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Ketogenic Diet What is it? Tip#18
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If you want to go keto, you will have reduce your carb intake. It's a high-fat, moderate protein and very low in carbs. Many diets that are modeled on the ketogenic diet are modified Paleo, Atkins Diet (its initial phase is particularly), South Beach Diet and Atkins Diet. A keto diet works for any person, as you can be vegan or vegetarian and still attain ketogenesis. Avoid processed foods with trans fats. Instead, concentrate on foods that are naturally rich in fat. Eat fruits that have a low Glycemic Index, but are rich in fiber and, take other food items such as avocados (also for their fat content) and berries. Eat lots of red, green and yellow vegetables. Look at this Custom Keto Diet for an idea.

These are some of the most well-known keto diets:
Meat (grass-fed or free-range is the best) includes chickens, pork and beef, eggs. Vegans will need vegetable protein sources
Nuts & seeds
High-fat dairy items such as cream as well as whole butter contain high amounts of fat.
Leafy greens
Fish and seafood
Coconut oil, olive oil, pure butter, vegetable oils rich in omega 3

What can you do to avoid
Any food made of starch (even whole-grain organic bread)
Most fruits (since they are extremely high in sugar)
All foods that are low in fat
Omega-6-rich vegetable oils, but with low omega-3
This guide will assist you in determining the appropriate fats to use for your body.

Certain keto dieters drink alcohol, while others add coffee (with no milk, cream or sugar) to their diet. Some, however, keep clear of it. It is possible to experiment with these beverages to find the one that is most effective for you.

Here's How I'd Like to See in a Sample Keto Dinner Would Look Like:

Bacon and ground meat rolls (163 calories. 14.3g saturated fat. 7.64g protein per serving.
Loaded cauliflower (199 calories; 17g fat, 3 net Carbs, 8 G Protein per Serving)
Bone broth (72 calories, 6g fat, 0.7 net carbs, 3.6 grams protein per cup)
Remove the carbs and enjoy the bacon
People have relied on carbs as the foundation of their diets for the majority of human history. Carbohydrates were an excellent source and preferred energy source.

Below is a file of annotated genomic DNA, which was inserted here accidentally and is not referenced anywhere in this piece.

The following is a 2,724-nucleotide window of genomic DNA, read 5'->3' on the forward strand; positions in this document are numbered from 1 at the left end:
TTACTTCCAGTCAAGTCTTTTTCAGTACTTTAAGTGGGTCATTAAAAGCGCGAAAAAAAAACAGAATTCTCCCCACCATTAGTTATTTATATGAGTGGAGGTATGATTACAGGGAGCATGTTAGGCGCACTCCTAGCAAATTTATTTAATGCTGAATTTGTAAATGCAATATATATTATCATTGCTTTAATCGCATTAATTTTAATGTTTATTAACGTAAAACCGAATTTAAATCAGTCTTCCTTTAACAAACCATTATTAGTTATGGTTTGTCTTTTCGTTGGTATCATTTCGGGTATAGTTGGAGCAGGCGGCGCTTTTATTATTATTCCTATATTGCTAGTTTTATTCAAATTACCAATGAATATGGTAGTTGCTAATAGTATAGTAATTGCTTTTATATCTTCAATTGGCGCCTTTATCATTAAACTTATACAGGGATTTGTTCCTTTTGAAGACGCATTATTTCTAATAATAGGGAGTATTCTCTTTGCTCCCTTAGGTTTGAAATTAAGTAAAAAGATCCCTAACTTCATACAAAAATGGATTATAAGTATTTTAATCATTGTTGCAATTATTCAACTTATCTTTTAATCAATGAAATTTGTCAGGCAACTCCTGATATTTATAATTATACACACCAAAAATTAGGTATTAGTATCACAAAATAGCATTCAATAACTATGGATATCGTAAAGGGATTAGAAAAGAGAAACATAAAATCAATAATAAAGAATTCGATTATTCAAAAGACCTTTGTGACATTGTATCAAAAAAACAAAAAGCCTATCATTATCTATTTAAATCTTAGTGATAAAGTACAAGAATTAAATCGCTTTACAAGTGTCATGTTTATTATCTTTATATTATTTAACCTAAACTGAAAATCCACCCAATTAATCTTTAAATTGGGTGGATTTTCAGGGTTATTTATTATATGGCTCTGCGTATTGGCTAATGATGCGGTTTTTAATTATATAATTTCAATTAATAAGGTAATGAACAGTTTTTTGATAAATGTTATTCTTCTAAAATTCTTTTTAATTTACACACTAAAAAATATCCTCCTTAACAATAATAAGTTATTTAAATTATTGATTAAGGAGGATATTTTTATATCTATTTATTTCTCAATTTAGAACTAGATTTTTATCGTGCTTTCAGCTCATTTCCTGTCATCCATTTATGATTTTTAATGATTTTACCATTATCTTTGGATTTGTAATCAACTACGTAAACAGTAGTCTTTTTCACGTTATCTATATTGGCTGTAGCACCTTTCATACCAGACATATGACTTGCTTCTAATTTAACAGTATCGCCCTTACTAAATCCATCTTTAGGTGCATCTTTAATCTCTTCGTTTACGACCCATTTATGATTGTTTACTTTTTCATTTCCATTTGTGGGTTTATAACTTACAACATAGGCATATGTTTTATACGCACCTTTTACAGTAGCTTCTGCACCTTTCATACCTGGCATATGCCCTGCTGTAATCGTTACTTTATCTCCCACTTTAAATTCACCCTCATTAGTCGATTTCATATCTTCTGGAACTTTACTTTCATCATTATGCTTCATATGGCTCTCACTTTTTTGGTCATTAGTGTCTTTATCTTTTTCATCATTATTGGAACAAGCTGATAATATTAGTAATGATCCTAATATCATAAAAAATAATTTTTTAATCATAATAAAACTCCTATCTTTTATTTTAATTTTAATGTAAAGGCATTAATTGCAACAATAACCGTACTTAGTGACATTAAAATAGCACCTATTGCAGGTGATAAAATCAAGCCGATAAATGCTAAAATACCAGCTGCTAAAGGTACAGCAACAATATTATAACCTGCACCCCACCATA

In the present modern world of industrial agriculture caloric abundance, and sedentary lives, we often rely on carbs too much, and we overdo it. The body rapidly metabolizes excess carbs , but stores them as fat. The resultis a significant increase in weight. Through the conversion of fats into ketones (FFAs) and ketogenic diet the body will depend less on the fats in your diet to provide energy. This state of metabolism can be referred as ketosis. In order to reach ketosis, your body needs to reduce your intake of carbs. To achieve ketosis, you should cut down on your intake of carbs by 30 to 50 grams per day. Your body will be forced to rely heavily on dietary cholesterol to fuel its energy.

Your Body on Keto
Carbohydrates are typically broken down to glucose and are used as the primary energy source. The glucose that doesn't get used is converted to glycogen that is then stored in muscles and the liver for use in the future. This is modified through the ketogenic diet. It is possible to go keto if you have an eating plan that is low in carbs. The body enters ketosis. Instead, fats are converted to energy via oxidation, producing ketones. The energy from fat is more stable than glucose, which can cause short bursts. This means that you may avoid sugar crashes following a meal that is high in carbs being on a keto diet. Unsaturated fats give you more pleasure as a result, and a ketogenic lifestyle can help you stay away from overeating. Additionally, studies have shown ketones can protect neurons.

The Adjustment phase: Adapting and Using Keto
Your body is resistant to change. The keto flu, which is also known as a side effect of ketogenic diets can begin to manifest within the first weeks. Nausea, dizziness, fatigue and other symptoms are all signs of the keto flu. Imagine it as your body's way of expressing its displeasure with being dependent on carbs and learning to utilize fat as fuel. You'll notice a drop in insulin levels when you follow a ketogenic eating plan. The body is able to release more fatty acids, and your levels of insulin decrease. If your insulin levels decrease and your kidneys produce more water (you'll experience an increase in frequent visits to the bathroom), sodium, and potassium. Your blood pressure may drop due to this. The symptoms of fatigue, dizziness and weakness are symptoms of low blood pressure. The low blood pressure could lead to leg cramps.

You can fight these signs by increasing your fluid intake and electrolyte levels, particularly during the initial days on a keto diet. Consuming bone broth or vegetable broth is also beneficial. Low blood sugar or hypoglycemia is an additional side result. You may feel tired, hungry, or shaky as your body adjusts to the new diet. The ketogenic diet has been found to cause a decrease in physical performance. An analysis of research studies about ketogenic diets, physical performance revealed that:

Anaerobic (i.e. lifting weights or sprinting) results are slowed because of the lower muscle glycogen levels that are caused through ketogenic diet. This is a major reason to avoid its use in the majority of conditions of competitive athletics. If you're an athlete, and depend on performing at 100 percent to keep your place (or your job, if you're professional), going keto in-season is probably not the best option for you.
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Ketogenic Diet What is it? Tip#18 - by FrankJScott - 07-19-2021, 09:52 AM

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